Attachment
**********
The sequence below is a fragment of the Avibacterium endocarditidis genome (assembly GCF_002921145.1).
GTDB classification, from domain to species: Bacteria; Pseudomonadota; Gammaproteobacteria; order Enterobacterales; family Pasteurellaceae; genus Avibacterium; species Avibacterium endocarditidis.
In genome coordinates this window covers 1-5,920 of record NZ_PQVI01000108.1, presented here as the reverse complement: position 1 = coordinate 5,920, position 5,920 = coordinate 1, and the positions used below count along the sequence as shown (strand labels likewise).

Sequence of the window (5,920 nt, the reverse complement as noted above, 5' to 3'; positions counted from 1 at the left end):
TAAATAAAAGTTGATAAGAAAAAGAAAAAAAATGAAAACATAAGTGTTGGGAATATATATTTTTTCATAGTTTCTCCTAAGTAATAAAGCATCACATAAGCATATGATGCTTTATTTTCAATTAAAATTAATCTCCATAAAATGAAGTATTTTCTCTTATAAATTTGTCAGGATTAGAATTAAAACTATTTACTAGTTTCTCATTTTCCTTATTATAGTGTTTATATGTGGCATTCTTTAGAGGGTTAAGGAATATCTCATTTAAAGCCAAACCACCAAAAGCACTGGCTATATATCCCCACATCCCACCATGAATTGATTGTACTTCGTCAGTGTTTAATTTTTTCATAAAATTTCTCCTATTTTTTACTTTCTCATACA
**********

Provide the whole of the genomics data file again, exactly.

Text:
The sequence below is a fragment of the Avibacterium endocarditidis genome (assembly GCF_002921145.1).
GTDB classification, from domain to species: Bacteria; Pseudomonadota; Gammaproteobacteria; order Enterobacterales; family Pasteurellaceae; genus Avibacterium; species Avibacterium endocarditidis.
In genome coordinates this window covers 1-5,920 of record NZ_PQVI01000108.1, presented here as the reverse complement: position 1 = coordinate 5,920, position 5,920 = coordinate 1, and the positions used below count along the sequence as shown (strand labels likewise).

Sequence of the window (5,920 nt, the reverse complement as noted above, 5' to 3'; positions counted from 1 at the left end):
TAAATAAAAGTTGATAAGAAAAAGAAAAAAAATGAAAACATAAGTGTTGGGAATATATATTTTTTCATAGTTTCTCCTAAGTAATAAAGCATCACATAAGCATATGATGCTTTATTTTCAATTAAAATTAATCTCCATAAAATGAAGTATTTTCTCTTATAAATTTGTCAGGATTAGAATTAAAACTATTTACTAGTTTCTCATTTTCCTTATTATAGTGTTTATATGTGGCATTCTTTAGAGGGTTAAGGAATATCTCATTTAAAGCCAAACCACCAAAAGCACTGGCTATATATCCCCACATCCCACCATGAATTGATTGTACTTCGTCAGTGTTTAATTTTTTCATAAAATTTCTCCTATTTTTTACTTTCTCATACA